(The Disneycember logo is shown, before showing clips from Porco Rosso)
Doug (vo): Sometimes, a movie needs a pig. That is the only reason I can think that they actually put a pig as the main star of Porco Rosso, a charming little film about a rogue World War I veteran pilot who gets into trouble, flies around, fights off debts as well as air pirates, comes across all sorts of cool characters, and is also a pig. And truth be told, there is pretty much no reason for him to be a pig. I mean, don't get me wrong. I know it's symbolic, it's a curse, it's something that he has to overcome, but, really, if you wrote that out, it would make little to no difference. It's not like My Neighbor Totoro or Kiki where they can do all sorts of cool, big, supernatural things, it's just...he's a guy who happens to be a pig. I just don't get the point of it.
Doug (vo): The film is about a pilot under the same name, who's trying to make a living but is constantly chased down by people he owes money to. He's constantly relaxing at a hotel run by a friend named Gina, and is constantly being bugged by an egotist named Curtis. Along his travels, he gets shot down and needs his plane repaired by his old mechanic friend. But he's not doing much work anymore, so he hands it off to his daughter named Theo. [A caption is shown, saying "Granddaughter...sorry"] Skeptical of her ability, she proves herself to be not only good, but downright brilliant at what she does. Soon, Porco starts to realize she has the same diabolical brain that he does, and start working well off each other and start planning ways to continue their mischievous adventures. But once Curtis challenges him to one final duel, they make a deal. If Porco wins, Curtis will agree to pay off all of his debts, but if he loses, Theo throws herself in as the prize and agrees to marry him. Will Porco's confidence get him through, or will the demons of the past distract him from the bigger goal?
Doug (vo): In many respects, it's much more like the common Miyazaki projects. I mean, true, there is a lot of flying around and gunfire and stuff, but it's not for, say, a war or something on a grand scale like Nausicaa. It's more along the lines of TaleSpin, that kind of stuff. Yeah, there's violence, but it's all kind of playful. The characters, once again, are all really funny and really memorable. The dubbing is very well done, with Michael Keaton as the lead.
Porco: Although not as sexy as that American flyboy. Anyway, I'm off to Milan to fix my plane.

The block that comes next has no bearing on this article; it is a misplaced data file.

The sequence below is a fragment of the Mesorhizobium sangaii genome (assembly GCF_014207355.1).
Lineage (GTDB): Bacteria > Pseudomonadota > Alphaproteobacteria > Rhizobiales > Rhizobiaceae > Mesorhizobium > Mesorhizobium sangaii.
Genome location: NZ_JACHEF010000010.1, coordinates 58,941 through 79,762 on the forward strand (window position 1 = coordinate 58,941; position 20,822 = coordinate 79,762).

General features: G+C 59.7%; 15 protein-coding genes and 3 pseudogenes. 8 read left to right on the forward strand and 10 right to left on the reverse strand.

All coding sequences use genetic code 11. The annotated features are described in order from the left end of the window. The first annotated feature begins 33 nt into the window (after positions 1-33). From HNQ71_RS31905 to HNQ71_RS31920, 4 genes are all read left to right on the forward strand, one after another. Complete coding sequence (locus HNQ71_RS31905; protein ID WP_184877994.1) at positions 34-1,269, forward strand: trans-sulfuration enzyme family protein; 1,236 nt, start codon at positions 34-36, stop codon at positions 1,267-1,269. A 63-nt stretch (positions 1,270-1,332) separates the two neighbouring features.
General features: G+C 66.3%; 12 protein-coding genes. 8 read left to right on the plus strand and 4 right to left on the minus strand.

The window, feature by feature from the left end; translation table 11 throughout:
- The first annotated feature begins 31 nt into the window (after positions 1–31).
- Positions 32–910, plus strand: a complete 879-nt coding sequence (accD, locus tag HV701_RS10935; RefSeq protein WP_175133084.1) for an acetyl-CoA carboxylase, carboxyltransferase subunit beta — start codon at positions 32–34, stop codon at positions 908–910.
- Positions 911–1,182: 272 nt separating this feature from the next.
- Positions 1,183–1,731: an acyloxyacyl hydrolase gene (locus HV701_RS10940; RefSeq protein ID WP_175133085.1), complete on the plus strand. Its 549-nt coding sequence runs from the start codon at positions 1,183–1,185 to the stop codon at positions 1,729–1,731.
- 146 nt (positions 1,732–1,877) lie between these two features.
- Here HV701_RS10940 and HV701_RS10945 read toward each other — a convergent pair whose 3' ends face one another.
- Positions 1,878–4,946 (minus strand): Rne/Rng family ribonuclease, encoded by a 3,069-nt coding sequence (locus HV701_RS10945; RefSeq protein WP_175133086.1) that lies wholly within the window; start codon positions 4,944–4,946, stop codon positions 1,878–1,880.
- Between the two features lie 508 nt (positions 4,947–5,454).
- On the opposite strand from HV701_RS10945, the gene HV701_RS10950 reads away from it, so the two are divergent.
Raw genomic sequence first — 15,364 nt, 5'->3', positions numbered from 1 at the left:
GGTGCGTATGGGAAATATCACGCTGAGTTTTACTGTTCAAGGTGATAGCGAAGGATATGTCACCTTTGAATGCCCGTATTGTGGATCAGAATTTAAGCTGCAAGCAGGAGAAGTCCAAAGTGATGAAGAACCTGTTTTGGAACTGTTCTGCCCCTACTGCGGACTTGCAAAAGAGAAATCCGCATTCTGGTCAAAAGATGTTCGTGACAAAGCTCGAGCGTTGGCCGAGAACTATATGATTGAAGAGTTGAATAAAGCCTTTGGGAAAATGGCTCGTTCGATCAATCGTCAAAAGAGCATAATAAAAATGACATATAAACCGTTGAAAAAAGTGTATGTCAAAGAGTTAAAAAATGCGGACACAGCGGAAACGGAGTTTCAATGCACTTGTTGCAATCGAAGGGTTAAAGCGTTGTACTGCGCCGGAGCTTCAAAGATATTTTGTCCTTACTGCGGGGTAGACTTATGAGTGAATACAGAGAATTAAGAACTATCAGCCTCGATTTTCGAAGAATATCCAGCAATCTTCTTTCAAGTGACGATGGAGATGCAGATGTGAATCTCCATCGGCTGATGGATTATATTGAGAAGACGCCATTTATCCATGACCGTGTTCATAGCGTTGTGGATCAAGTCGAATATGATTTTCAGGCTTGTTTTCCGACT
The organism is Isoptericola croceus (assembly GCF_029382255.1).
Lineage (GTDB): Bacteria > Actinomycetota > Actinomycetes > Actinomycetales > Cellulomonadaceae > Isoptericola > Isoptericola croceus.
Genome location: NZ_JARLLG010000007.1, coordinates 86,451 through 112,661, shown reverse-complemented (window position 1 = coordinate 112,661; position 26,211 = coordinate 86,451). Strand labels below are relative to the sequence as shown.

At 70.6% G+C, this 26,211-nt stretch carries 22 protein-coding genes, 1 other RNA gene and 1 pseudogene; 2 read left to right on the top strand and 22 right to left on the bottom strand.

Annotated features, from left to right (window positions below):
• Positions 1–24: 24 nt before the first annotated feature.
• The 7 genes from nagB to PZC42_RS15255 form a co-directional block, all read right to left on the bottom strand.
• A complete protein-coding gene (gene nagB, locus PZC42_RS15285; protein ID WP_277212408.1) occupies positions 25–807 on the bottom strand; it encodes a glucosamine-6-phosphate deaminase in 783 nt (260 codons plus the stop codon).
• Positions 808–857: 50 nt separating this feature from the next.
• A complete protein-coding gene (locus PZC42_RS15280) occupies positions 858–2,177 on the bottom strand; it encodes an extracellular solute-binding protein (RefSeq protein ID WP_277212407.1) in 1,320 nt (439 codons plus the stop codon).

Gina: You're in Italy?
Porco: Sorry, baby. Gotta fly.
Gina: You jerk!
Doug (vo): But once again, I just don't get why this character's a pig. In the story, he's cursed because he fled away like a coward. There's sort of a debate at the end whether or not the curse is actually lifted, which I like that. But, I...why a pig? Couldn't you do something a lot more imaginative with this? Couldn't he be like a monster with five arms, and that way, you could animate them in a fun way? Couldn't you make him like a giant fly so he can fly around already? Or couldn't you just...I don't know. What can you do with a pig? Even the people around him don't seem to care. They're just like, "Oh, yeah. We know him. He's a pig. Whatever." And like I said, in most Miyazaki projects, that's part of the charm. But here, it just doesn't seem to affect anything. You could just as easily have him be a normal pilot with just a scar on his hand or something, like in Princess Mononoke. The only thing I can figure is maybe they just wanted a little bit more of an identity for the film, like a visual identity. Like, you could look at the poster and be like, "A pig flying? Wha...? I'll believe that when pigs fly...oh, wait, yeah. I guess that's the joke." But it just kind of seems like a middle that doesn't have a whole bunch of possibilities. Either make him something really grand or crazy or had what he's cursed with just something very subtle.
Doug (vo): But like I said before, that by no means makes it a bad movie. For all the dogfights and machine gunfire in this, it's actually very, very relaxed. It's just the characters being really charming and working off each other, having pleasant conversations. The writing's decent, the acting's decent, it's all good. I just don't get the main creative choice. But maybe I don't need to, because the film is still a lot of fun regardless. I don't think I like it quite as much as Kiki because, like I said, they do take more advantage of the idea, but still enjoyable and worth seeing at least once. Hell, the animation is so good, maybe it's even worth seeing twice. If you want a film that has a little bit of excitement, a lot of humor, but still at its heart is just kind of laidback, this is definitely a good one to check out.
[A scene showing Porco's plane flying off into the sunset is shown]